Job creation in the United States slowed sharply in December, but the market of the job US remains strong, however. The first economy of the world has created last month 156,000 jobs, according to figures released on Friday, 6 January by the Department of Labour . This is a disappointment compared to the expectations of economists who expected 175,000 creations. The unemployment rate, on the other hand, rose slightly to 4.7%, 0.1 points more than in November.
Although the statistics published on Friday marked a marked slowdown compared to November (204,000 jobs created, 26,000 more than the first estimate), the Obama era ends with a generally positive labor market balance . With seventy-five consecutive months of job creation, the US president, who must pass the baton on January 20 in his successor, Donald Trump , has experienced the longest series in the field since 1939.
Unquestionably quantitatively positive, Obama’s balance sheet is more questionable qualitatively, although from this point of view the December figures show a slight improvement.
Quantitatively, 2016 ended with the creation of 2.2 million jobs. However, this is still the worst performance since 2011. The US economy has created an average of 180,000 jobs each month, a much lower level than in 2015 (225,000) and 2014 (248,000) , Which had been the best vintage since the late 1990s, when Bill Clinton was president. For the record, in December 2008, on the eve of the inauguration of Obama, the number of unemployed had soared to 632,000, or 7.2% of the population active before reaching 10% in October 2009.
Beyond this spectacular resurgence in the number of unemployed, partly due to the support of the Federal Reserve (Fed), which injected billions of dollars in liquidity and kept its interest rates close to zero for close to Six years, qualitatively, the labor market has not really returned to normal. The last eight years have indeed been marked by wages, which have made quasi-steady, despite the continuous decline in the unemployment rate. This situation has fueled the frustration of a significant portion of the population, who expressed dissatisfaction by voting for Donald Trump.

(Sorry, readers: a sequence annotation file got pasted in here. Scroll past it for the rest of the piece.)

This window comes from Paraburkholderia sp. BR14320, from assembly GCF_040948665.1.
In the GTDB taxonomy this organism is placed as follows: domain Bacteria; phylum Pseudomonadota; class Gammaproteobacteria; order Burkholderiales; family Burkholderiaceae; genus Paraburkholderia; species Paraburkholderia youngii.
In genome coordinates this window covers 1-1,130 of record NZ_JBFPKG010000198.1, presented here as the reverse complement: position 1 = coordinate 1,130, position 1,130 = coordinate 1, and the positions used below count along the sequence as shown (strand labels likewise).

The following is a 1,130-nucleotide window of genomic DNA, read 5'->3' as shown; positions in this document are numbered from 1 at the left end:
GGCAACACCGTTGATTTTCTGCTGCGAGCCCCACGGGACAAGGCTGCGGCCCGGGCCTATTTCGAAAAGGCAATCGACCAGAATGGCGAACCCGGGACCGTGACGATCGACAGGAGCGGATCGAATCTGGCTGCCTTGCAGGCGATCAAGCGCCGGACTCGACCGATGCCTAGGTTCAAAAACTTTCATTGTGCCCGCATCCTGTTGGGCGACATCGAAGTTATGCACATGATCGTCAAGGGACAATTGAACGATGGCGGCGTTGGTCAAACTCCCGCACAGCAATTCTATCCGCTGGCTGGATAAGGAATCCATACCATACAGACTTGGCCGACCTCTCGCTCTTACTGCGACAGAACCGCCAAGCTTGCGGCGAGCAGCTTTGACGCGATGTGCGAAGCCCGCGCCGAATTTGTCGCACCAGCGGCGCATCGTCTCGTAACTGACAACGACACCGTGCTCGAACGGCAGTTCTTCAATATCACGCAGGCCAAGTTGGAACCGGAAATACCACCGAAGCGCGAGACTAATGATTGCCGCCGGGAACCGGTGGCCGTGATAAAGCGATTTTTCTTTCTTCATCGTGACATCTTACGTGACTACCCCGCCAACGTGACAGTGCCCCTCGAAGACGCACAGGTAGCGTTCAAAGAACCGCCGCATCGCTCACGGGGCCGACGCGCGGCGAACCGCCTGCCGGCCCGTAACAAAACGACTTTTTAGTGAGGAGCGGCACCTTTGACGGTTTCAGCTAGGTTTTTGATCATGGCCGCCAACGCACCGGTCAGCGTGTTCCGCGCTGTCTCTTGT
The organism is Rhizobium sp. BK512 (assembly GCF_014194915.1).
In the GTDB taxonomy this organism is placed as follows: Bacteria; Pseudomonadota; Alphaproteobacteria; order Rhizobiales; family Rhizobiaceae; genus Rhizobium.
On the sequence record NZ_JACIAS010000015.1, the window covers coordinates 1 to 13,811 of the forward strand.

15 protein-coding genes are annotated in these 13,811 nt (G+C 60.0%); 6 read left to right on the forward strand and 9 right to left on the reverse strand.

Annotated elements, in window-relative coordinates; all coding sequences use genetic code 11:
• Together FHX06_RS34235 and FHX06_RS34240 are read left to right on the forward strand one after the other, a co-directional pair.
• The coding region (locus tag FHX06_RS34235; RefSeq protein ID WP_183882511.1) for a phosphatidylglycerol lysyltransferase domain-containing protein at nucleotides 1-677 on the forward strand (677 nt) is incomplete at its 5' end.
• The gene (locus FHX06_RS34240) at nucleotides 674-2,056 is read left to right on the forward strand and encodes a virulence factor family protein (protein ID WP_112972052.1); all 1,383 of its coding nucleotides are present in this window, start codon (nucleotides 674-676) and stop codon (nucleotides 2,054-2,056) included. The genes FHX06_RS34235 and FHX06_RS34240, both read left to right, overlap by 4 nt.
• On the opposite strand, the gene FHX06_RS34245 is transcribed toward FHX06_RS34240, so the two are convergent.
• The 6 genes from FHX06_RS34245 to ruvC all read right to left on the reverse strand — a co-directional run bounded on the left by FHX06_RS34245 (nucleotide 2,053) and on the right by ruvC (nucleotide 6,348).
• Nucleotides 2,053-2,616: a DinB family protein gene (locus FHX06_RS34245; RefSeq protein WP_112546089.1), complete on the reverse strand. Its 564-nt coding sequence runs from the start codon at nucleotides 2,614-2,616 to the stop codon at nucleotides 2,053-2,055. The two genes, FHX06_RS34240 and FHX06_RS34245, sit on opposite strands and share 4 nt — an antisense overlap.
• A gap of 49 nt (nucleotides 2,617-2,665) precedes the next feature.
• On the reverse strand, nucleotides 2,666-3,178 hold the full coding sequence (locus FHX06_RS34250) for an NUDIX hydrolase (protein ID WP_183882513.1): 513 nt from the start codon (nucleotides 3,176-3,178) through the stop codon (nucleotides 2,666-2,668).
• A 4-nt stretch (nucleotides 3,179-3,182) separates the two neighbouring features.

December was, nevertheless, marked by a welcome inflection with an increase in hourly wage over one year of 2.9%. This rate had not been reached for seven years and is to compare with the 2.5% registered in November. The trend is not expected to weaken over the coming months to the extent that no fewer than 19 federal states increased on January 1, the minimum wage. However, the rebound in the last month must not be forgotten that the salaries of non-executives have not risen as few decades. One reason for this is to look on the side of productivity in the United States, which has stalled in 2016.
Still on the qualitative level, it will also be noted that the number of part-time jobs suffered remains still well above its pre-crisis level. The unemployment rate, which takes into account those employees who have a part-time job, but would like to find a full-time did drop by 0.1 points in December to 9.2%, but the figure was on average 8 5% before the financial crisis of 2008.